It is certainly an ambition for people with dementia to live independently and have access to support and advice services if they are diagnosed promptly. Many reach out to people living with dementia in the wider community, providing services such as floating support, assessment and delivery of adaptations and housing advice. The concept of a ‘dementia friendly community’ is indeed a wide-ranging one, but is not confined to a rather narrow scope of companies and corporations acting in such a way to be dementia-friendly to secure competitive advantage. It is hypothesised that dementia friendly communities will become one day in the planning and organisation of shared care in health and social care locally. When staff are equipped with the necessary skills, and there is continued investment in services, housing providers and home improvement agencies are able to assist with a wide range of housing choices for individuals with dementia. This includes making homes more accessible or more dementia-friendly or helping with moves to specialist housing. These organisations are also often able to help with day-to-day tasks such as shopping, household chores and organising domestic bills.

As an example, the Notting Hill Housing Trust in London has developed a dementia strategy, which sets out ways to raise awareness of dementia and encourage residents to seek help. The strategy has ensured their members of staff are informed about potential signs of dementia, which has led to innovation in practice and service delivery. Core to the strategy is a group of dementia champions who challenge colleagues and promote best practice. Housing organisations overall have a very good track record of providing specialist housing and delivering services that are designed to improve health and wellbeing, prevent falls and other accidents in the home and promote independence. Falls are of course hugely significant in the elderly, as individuals with osteoporosis in poor lighting conditions are particularly susceptible to hip fractures (which can lead to protracted hospitalisation). These housing services have been proven to prevent admission and readmission to hospital, allow rehabilitation after an accident or illness, delay the need for intensive care services and reduce the likelihood of emergency admissions.

One case study of an individual with dementia being supported to live independently in Extra Care housing highlighted savings of up to £17,222 a year to health and social care budgets. Housing organisations have also introduced assistive technology to ensure that people with dementia are able to stay independent and in familiar home environments. The report “”Extra Care” Housing and People with Dementia: A scoping review of the literature 1998-2008, Housing 21 (2009), on behalf of the Housing and Dementia Research Consortium with funding from Joseph Rowntree Foundation” by Rachael Dutton highlights the positive finding that there is mounting evidence that people with dementia living in ECH can have a good quality of life. However, the report also mentions“that some tenants with dementia can be at risk of loneliness, social isolation and discrimination.” Extra care can offer an effective alternative to residential care, and can delay or prevent the need for a move to nursing care. However, while many people with dementia have been able to remain in extra care housing until the end of their lives, “enabling all tenants, with or without dementia, to remain in place through to the end of their lives in extra care housing is not usually possible”.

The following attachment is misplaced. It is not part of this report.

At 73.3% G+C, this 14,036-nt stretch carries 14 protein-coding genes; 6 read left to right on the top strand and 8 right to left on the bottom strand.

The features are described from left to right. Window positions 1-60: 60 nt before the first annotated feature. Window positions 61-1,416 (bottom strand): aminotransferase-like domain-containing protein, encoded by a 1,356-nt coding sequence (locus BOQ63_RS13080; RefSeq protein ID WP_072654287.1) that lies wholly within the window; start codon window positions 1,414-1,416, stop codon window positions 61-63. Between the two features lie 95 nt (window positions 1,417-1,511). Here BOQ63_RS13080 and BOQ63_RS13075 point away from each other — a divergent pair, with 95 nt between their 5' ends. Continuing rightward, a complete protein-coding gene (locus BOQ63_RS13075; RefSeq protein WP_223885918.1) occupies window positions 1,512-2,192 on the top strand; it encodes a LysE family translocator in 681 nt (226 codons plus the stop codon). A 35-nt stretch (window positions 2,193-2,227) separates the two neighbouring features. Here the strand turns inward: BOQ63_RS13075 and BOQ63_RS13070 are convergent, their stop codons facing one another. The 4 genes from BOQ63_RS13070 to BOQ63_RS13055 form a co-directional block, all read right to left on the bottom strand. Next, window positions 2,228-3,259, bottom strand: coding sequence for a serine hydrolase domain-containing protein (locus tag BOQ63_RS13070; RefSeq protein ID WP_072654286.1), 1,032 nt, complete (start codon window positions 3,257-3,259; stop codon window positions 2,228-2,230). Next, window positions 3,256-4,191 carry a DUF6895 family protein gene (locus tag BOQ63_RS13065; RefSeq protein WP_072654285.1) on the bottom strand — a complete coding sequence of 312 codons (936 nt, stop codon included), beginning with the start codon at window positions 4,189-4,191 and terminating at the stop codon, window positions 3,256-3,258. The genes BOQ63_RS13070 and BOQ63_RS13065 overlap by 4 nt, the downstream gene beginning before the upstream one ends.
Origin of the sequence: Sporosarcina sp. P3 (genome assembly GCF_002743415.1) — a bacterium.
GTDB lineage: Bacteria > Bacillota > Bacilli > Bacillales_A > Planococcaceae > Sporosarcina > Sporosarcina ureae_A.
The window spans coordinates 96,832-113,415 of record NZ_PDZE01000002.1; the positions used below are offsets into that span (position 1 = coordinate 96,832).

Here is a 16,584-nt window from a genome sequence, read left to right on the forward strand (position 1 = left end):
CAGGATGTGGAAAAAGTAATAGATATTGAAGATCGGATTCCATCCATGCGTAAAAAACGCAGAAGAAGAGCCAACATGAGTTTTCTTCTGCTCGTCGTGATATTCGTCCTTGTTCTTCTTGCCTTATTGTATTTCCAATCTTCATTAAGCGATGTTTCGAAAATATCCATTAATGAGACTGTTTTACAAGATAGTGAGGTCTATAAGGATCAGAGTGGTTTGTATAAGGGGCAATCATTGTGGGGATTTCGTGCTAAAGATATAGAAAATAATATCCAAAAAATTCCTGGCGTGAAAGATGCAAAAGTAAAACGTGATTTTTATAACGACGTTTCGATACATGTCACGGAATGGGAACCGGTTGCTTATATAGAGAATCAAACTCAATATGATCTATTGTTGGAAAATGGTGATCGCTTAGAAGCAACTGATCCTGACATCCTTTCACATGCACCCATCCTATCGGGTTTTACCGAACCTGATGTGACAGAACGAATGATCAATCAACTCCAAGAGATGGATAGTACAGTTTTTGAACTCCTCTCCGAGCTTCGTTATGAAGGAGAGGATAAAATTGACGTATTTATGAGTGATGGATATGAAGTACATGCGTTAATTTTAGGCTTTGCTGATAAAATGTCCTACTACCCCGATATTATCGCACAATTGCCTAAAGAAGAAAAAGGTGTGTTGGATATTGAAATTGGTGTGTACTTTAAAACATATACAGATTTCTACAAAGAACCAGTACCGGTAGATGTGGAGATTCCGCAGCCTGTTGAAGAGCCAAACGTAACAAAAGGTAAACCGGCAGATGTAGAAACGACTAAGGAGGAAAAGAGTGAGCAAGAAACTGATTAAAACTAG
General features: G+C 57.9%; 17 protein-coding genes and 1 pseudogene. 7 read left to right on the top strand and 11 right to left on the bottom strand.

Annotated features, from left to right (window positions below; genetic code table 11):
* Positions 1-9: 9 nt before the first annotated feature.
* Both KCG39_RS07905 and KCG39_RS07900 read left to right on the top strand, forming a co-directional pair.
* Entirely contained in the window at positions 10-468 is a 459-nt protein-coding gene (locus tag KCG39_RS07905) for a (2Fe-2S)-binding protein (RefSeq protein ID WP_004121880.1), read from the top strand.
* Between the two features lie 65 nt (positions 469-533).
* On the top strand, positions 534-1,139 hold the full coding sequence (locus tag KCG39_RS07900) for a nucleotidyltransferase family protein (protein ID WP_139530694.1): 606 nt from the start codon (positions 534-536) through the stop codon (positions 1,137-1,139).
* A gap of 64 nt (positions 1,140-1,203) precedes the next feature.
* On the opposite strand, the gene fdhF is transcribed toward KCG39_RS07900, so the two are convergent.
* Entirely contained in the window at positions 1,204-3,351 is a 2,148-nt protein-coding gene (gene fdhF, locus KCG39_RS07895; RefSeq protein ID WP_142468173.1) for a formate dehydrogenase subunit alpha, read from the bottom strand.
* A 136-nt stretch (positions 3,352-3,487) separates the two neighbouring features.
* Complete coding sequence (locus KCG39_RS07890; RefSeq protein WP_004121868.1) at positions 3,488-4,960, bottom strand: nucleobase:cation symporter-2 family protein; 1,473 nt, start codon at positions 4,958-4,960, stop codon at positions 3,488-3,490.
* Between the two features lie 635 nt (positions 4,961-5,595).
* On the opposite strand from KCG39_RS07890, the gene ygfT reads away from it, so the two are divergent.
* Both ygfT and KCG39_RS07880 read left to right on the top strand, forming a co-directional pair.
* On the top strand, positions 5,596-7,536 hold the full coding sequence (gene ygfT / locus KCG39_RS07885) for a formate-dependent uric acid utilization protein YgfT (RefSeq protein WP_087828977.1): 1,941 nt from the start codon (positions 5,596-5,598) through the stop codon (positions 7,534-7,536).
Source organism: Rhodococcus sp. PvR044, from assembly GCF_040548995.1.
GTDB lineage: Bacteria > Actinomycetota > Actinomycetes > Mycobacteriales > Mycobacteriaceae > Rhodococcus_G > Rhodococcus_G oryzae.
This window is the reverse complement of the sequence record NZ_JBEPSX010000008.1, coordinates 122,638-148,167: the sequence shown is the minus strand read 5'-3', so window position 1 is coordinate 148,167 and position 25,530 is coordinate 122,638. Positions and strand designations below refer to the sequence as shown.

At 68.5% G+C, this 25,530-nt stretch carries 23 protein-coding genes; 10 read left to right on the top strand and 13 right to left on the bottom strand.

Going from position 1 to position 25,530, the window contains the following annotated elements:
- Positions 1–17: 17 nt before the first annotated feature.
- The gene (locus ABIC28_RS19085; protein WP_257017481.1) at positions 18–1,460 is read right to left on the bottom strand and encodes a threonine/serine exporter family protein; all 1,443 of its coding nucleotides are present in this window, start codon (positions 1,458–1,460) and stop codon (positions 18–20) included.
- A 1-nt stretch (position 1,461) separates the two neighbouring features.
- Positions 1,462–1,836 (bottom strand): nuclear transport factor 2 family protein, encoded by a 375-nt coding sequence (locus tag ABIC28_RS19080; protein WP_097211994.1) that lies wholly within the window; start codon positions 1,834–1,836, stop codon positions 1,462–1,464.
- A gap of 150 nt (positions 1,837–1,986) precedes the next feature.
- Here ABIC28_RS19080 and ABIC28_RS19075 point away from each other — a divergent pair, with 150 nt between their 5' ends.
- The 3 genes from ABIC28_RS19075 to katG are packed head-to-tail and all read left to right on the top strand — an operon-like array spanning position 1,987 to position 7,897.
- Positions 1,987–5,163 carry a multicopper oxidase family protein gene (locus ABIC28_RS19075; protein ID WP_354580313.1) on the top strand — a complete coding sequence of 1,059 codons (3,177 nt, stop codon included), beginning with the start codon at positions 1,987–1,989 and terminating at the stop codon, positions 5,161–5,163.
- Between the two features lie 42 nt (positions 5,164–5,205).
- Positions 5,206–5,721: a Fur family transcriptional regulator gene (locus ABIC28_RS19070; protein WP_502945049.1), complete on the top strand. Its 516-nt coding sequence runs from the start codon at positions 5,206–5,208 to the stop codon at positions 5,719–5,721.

Telecare solutions are a proven alternative to institutionalisation for people with dementia, helping individuals to retain independence and dignity and assisting their carers who might be unpaid family members, careworkers, or others. A range of sensors can be installed in the home, to support existing social care services, by managing environmental risks.  These sensors include a natural gas detector, carbon monoxide detector, flood detector, temperature extremes sensor, bed occupancy sensor and property exit sensor.  Should a sensor be activated, an alert is sent either to a monitoring centre or a nominated carer.  Telecare supports both safety in the home and security outside the home – where 60% of people with dementia experience the risk of ‘wandering’ dangers. Dementia can be distressing for carers, as it places them under immense pressure to help. This leads to the often hidden problem of carers suffering psychologically and financially themselves. Telecare can potentially help relieve some of this pressure – enabling carers to take a well-earned break, secure in the knowledge that they will be contacted immediately if needed. Technology can also help staff to provide a safe environment for someone through flood detection, gas shut-off systems, pagers, and medication alerts.

As a frontline service, all housing professionals work with people who have dementia, most likely in the earliest, sometimes undiagnosed, stage but also as the illness progresses. Housing professionals will also be involved where a person with dementia may be able to return home after a period in a health or social care setting following a period of crisis. Inevitably, national policy also emphasises the need for a timely diagnosis to be able to anticipate or prevent “crises”. There are therefore housing staff who work with tenants who would benefit from an understanding of what the dementias are, how to identify the features, and what to do next in terms of referral and/or discussion with health or social work colleagues.  However, there is no doubt that the approach of joining up health, wellbeing and housing is just the tip of the iceberg; there needs to be better awareness of the dementias generally, attention and resources for dementia-friendly communities, and a real attention to detail (such as design features and innovations of the home). But this is a marathon, rather than a sprint.